By Christian Viveros-Fauné
By Miriam Felton-Dansky
By Tom Sellar
By Tom Sellar
By Jessica Dawson
By Tom Sellar
By R. C. Baker
By Tom Sellar
The Basel Art Fair and the recent record-setting London auctions point to yet another art sales boom. If that wasn't enough dependence on the world's super-rich, there's the ominous-sounding Merrill Lynch/Capgemini World Wealth Report to tell us that, since the financial crisis of 2008, wealth has been concentrated into even fewer hands. As art turns away from financial equitability, at least one museum has bucked the trend toward (always) lionizing money over ideas. The New Museum—running against its previous grain of presenting shows of trophy art and faddishly referential collage—has stepped up to provide this summer's most thoughtfully radical exhibition. Communism, anyone?
"The struggle of man against power is the struggle of memory against forgetting." Uttered by a character in a Milan Kundera novel, the words turn out to be a mouthful for the ages. A slogan that cuts equally against Eastern and Western banishments of history, it also serves as an apt introduction to "Ostalgia" (through September 25), the New Museum's survey of art about the fall of Communism and the cultural, aesthetic, and psychological responses that have followed in its wake.
Titled after the German (or more properly East German) neologism ostalgie, "Ostalgia" makes direct reference to the human longing and nostalgia that have followed the dissolution of power in the former Eastern Bloc. Curated by Massimiliano Gioni, the New Museum's associate director, the show provides a complex look at a phenomenon that encompasses global-size cruelties and dreams deferred. In previewing "Ostalgia," we asked Gioni about the show—his insight helped us see "Ostalgia" as not just a show of Eastern European art, but as a portrait of peoples far more like us than the art world's jillionaires.
'Ostalgia' speaks to the most important global, social, and cultural transformation since World War II. Tell us about the title. The term ostalgie is a play on words. It combines ost, which is German for "East," and nostalgie, which obviously means "nostalgia" in German. The term began being used in the early 1990s to describe a feeling of longing for the time before the Wall came down. Initially used to describe a sense of displacement, it eventually went on to describe a more popular nostalgia for aspects of everyday life during the Cold War. It's in this pop sense that ostalgie is used to describe movies like Goodbye Lenin! or The Lives of Others. In the West, we find it very difficult to understand that living in the former Soviet Bloc also meant living in a completely different value system, one that had aspirations and dreams that were as legitimate as ours. I had been thinking of a large exhibition about Eastern Europe for many years, but the final inspiration came from a work by the artist Phil Collins called Marxism Today (Prologue). It's composed of a series of interviews with teachers from the former GDR and is a touching choral psychological portrait of what it must feel like to see your entire life, your entire value system, be wiped away by a sudden historical cataclysm.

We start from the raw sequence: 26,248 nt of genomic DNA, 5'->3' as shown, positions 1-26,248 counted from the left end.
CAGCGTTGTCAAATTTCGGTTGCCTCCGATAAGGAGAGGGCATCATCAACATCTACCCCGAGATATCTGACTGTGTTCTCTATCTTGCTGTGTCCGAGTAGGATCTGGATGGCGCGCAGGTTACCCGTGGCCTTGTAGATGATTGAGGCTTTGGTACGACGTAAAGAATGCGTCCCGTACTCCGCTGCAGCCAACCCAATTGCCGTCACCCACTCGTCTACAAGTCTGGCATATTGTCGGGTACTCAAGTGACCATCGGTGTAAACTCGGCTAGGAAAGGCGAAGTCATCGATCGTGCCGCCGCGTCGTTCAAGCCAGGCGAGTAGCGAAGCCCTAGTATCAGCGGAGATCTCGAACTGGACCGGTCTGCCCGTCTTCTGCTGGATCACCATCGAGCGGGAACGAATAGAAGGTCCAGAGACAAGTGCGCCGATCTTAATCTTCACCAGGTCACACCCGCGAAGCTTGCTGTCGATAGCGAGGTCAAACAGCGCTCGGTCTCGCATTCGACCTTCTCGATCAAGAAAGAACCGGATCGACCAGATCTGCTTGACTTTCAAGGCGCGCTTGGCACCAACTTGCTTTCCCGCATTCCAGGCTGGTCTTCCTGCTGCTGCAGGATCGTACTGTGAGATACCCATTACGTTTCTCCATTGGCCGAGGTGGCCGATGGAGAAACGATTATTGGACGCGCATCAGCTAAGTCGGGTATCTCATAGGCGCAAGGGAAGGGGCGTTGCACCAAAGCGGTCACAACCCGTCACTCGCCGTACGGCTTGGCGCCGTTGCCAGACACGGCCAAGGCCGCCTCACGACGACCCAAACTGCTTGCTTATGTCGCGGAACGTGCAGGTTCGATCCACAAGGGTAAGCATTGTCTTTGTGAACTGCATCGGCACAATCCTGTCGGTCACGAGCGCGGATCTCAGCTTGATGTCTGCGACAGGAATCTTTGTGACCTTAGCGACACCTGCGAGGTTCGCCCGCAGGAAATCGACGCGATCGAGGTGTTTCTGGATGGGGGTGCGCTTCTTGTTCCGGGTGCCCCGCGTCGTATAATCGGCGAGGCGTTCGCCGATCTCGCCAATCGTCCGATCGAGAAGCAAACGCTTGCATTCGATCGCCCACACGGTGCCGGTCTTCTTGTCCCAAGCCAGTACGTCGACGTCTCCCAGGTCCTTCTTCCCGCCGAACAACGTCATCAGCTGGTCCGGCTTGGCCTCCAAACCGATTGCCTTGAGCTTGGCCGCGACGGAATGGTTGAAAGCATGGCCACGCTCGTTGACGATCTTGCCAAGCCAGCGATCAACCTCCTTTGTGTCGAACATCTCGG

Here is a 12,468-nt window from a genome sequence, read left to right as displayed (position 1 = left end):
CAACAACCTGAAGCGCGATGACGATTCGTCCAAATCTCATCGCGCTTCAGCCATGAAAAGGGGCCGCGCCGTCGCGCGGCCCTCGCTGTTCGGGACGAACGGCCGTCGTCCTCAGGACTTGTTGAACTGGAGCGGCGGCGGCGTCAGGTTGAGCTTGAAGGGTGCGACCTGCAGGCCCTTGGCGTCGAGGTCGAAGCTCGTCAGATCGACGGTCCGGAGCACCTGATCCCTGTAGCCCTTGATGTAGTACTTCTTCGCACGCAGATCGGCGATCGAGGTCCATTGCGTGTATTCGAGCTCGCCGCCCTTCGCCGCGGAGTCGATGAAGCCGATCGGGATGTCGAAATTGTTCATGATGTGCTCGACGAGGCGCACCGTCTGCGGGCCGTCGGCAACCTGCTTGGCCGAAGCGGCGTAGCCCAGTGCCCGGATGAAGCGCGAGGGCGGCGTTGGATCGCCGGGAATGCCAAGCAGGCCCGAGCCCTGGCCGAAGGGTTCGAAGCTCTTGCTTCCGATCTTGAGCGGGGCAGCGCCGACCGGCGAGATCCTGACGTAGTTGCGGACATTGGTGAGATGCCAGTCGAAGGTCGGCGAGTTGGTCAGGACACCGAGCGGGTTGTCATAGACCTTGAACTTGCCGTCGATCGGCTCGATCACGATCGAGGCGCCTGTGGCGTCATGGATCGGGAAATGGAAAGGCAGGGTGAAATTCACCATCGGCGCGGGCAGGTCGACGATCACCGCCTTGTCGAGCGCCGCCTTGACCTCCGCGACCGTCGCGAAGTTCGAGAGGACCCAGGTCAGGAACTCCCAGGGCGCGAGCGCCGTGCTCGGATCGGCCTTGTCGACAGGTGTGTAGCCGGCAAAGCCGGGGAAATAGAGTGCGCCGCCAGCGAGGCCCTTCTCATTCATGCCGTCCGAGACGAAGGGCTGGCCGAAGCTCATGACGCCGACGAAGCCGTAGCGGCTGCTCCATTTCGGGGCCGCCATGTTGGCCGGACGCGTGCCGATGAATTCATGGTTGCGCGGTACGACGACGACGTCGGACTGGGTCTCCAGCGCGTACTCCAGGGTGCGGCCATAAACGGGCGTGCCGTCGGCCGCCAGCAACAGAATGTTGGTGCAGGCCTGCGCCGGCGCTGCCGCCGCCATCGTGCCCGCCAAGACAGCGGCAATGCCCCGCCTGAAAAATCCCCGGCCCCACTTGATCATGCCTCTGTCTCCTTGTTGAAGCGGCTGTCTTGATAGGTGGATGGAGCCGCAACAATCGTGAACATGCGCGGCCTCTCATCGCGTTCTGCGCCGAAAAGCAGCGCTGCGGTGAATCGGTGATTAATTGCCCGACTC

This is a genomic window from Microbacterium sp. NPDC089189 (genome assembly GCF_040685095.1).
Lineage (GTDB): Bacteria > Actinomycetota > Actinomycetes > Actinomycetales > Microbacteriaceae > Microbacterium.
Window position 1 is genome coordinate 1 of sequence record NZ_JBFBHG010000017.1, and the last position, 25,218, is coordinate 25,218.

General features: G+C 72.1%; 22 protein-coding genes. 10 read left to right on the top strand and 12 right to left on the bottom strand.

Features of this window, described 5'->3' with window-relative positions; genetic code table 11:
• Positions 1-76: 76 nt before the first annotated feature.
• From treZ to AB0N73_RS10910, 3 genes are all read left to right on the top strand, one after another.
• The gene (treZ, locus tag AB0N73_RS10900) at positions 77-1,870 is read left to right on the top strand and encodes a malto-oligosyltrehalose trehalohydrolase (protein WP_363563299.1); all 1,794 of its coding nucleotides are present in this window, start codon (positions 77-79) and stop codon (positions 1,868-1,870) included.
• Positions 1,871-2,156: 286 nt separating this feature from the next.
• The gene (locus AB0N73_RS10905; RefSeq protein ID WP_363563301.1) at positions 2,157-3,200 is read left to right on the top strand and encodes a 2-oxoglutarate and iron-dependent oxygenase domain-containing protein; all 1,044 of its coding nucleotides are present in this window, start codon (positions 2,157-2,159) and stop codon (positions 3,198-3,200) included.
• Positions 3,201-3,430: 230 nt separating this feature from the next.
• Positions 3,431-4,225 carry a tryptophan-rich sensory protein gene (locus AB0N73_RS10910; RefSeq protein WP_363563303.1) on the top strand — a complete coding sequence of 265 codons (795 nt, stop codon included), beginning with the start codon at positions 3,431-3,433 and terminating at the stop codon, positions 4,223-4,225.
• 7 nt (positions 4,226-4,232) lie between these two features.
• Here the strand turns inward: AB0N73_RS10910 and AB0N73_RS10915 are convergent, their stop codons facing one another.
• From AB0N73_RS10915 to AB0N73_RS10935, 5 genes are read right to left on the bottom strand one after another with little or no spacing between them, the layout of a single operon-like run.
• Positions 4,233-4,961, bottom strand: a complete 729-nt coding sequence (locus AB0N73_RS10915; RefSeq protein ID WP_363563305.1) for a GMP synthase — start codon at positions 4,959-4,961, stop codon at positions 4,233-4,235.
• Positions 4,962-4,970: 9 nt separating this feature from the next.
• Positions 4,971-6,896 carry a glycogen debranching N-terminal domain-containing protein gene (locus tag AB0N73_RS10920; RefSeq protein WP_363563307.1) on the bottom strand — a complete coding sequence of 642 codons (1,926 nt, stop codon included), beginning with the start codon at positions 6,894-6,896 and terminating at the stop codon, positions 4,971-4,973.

'Ostalgia' takes as its temporal 'epicenter' the year 1991. Why is that? The year 1991 marks the dissolution of the Soviet Union, the annulment of the Warsaw Pact, the first unified German parliament. Twenty years hence, on the streets of Moscow—and in the capitals of other former Communist countries—it's increasingly difficult to find traces of what the past looked like. Entire worlds of experience and knowledge have faded away. To a certain extent, "Ostalgia" is a sort of ethnographic museum of a disappearing civilization. In terms of works related to that fateful year, there's Michael Schmidt's photo essay U-NI-TY, which serves as a chronicle of the unification of Germany. At that time, Jonas Mekas started filming every American TV program about the dissolution of the Soviet Union. Erik Bulatov began painting his great work House.... But this is not a linear history of art in the former Soviet Bloc. The point of the exhibition is to move through history the way we move through personal memories, by sudden jumps and blurred recollections, by flashbacks and flash-forwards. Many of the artists working in these countries went through a complex process of re-appropriation of history, of rewriting of the official history, where the past still remains open for interpretation. I wanted the show to operate in a similar manner.
The show also includes artists who grew up in Western Europe. How does that work? Contemporary art in the 20th century has always tried to create dialogues that are transnational. When you study the art of the former Soviet Bloc, you realize that artists were often isolated, but they created very successful alternative networks of information with artists abroad. Ultimately, the Soviet Bloc and its dissolution is a topic that matters as much to the West as to the East, if only because the idea of a unified East was very much the product of a Western narrative.
In the catalog for 'Ostalgia,' you say that the structure of the exhibition emulates the territory it attempts to give voice to. It is largely constructed as an archive. The second floor of the museum is made into a series of rooms where works are presented in rigid ensembles, duplicating a sort of bureaucratic organization based on grids, lines, large catalogs. This is where we present Mladen Stilinovic´'s 449-page Dictionary of Pain, Boris Mikhailov's photographs from the 1970s, Vladimir Arkhipov's archive of found objects, Evgenij Kozlov's erotic diary, and Aneta Grzeszykowska's family album, in which she erases herself from every picture.